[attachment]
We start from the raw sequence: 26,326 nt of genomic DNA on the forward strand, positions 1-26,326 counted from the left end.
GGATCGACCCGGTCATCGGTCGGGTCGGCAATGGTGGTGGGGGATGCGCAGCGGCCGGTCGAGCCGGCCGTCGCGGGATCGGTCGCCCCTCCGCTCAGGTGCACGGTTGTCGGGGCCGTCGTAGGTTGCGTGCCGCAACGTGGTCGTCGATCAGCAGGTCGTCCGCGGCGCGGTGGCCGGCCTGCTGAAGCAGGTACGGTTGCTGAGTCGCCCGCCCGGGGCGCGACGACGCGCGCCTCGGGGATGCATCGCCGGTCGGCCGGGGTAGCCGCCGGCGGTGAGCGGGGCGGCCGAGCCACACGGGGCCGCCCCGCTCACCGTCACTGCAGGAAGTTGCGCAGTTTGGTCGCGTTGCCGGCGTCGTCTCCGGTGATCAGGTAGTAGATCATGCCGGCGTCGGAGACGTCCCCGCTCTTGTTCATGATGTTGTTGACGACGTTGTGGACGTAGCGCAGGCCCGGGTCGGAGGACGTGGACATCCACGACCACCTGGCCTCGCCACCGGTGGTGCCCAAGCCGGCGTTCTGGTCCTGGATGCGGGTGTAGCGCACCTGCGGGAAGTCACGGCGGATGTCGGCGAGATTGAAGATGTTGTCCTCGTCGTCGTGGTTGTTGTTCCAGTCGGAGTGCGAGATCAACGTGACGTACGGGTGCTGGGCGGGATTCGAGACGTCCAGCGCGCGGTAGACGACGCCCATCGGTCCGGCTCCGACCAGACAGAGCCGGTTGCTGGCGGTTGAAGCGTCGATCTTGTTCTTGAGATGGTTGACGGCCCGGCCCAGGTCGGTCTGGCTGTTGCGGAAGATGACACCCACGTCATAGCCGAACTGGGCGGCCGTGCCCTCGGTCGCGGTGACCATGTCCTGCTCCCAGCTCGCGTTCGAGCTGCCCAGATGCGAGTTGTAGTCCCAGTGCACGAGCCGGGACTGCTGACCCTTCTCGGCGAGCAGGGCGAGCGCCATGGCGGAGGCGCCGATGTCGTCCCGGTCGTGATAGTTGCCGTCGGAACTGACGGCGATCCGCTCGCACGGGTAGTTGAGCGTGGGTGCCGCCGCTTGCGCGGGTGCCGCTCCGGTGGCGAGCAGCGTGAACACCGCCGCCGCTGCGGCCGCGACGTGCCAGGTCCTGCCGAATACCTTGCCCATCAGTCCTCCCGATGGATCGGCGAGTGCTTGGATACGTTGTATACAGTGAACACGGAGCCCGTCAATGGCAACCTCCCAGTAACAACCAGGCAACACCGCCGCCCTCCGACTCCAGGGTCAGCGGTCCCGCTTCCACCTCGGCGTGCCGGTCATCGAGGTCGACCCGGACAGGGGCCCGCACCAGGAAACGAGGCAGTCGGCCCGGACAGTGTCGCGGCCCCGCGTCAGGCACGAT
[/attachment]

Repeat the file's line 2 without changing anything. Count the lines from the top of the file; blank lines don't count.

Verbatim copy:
GGATCGACCCGGTCATCGGTCGGGTCGGCAATGGTGGTGGGGGATGCGCAGCGGCCGGTCGAGCCGGCCGTCGCGGGATCGGTCGCCCCTCCGCTCAGGTGCACGGTTGTCGGGGCCGTCGTAGGTTGCGTGCCGCAACGTGGTCGTCGATCAGCAGGTCGTCCGCGGCGCGGTGGCCGGCCTGCTGAAGCAGGTACGGTTGCTGAGTCGCCCGCCCGGGGCGCGACGACGCGCGCCTCGGGGATGCATCGCCGGTCGGCCGGGGTAGCCGCCGGCGGTGAGCGGGGCGGCCGAGCCACACGGGGCCGCCCCGCTCACCGTCACTGCAGGAAGTTGCGCAGTTTGGTCGCGTTGCCGGCGTCGTCTCCGGTGATCAGGTAGTAGATCATGCCGGCGTCGGAGACGTCCCCGCTCTTGTTCATGATGTTGTTGACGACGTTGTGGACGTAGCGCAGGCCCGGGTCGGAGGACGTGGACATCCACGACCACCTGGCCTCGCCACCGGTGGTGCCCAAGCCGGCGTTCTGGTCCTGGATGCGGGTGTAGCGCACCTGCGGGAAGTCACGGCGGATGTCGGCGAGATTGAAGATGTTGTCCTCGTCGTCGTGGTTGTTGTTCCAGTCGGAGTGCGAGATCAACGTGACGTACGGGTGCTGGGCGGGATTCGAGACGTCCAGCGCGCGGTAGACGACGCCCATCGGTCCGGCTCCGACCAGACAGAGCCGGTTGCTGGCGGTTGAAGCGTCGATCTTGTTCTTGAGATGGTTGACGGCCCGGCCCAGGTCGGTCTGGCTGTTGCGGAAGATGACACCCACGTCATAGCCGAACTGGGCGGCCGTGCCCTCGGTCGCGGTGACCATGTCCTGCTCCCAGCTCGCGTTCGAGCTGCCCAGATGCGAGTTGTAGTCCCAGTGCACGAGCCGGGACTGCTGACCCTTCTCGGCGAGCAGGGCGAGCGCCATGGCGGAGGCGCCGATGTCGTCCCGGTCGTGATAGTTGCCGTCGGAACTGACGGCGATCCGCTCGCACGGGTAGTTGAGCGTGGGTGCCGCCGCTTGCGCGGGTGCCGCTCCGGTGGCGAGCAGCGTGAACACCGCCGCCGCTGCGGCCGCGACGTGCCAGGTCCTGCCGAATACCTTGCCCATCAGTCCTCCCGATGGATCGGCGAGTGCTTGGATACGTTGTATACAGTGAACACGGAGCCCGTCAATGGCAACCTCCCAGTAACAACCAGGCAACACCGCCGCCCTCCGACTCCAGGGTCAGCGGTCCCGCTTCCACCTCGGCGTGCCGGTCATCGAGGTCGACCCGGACAGGGGCCCGCACCAGGAAACGAGGCAGTCGGCCCGGACAGTGTCGCGGCCCCGCGTCAGGCACGAT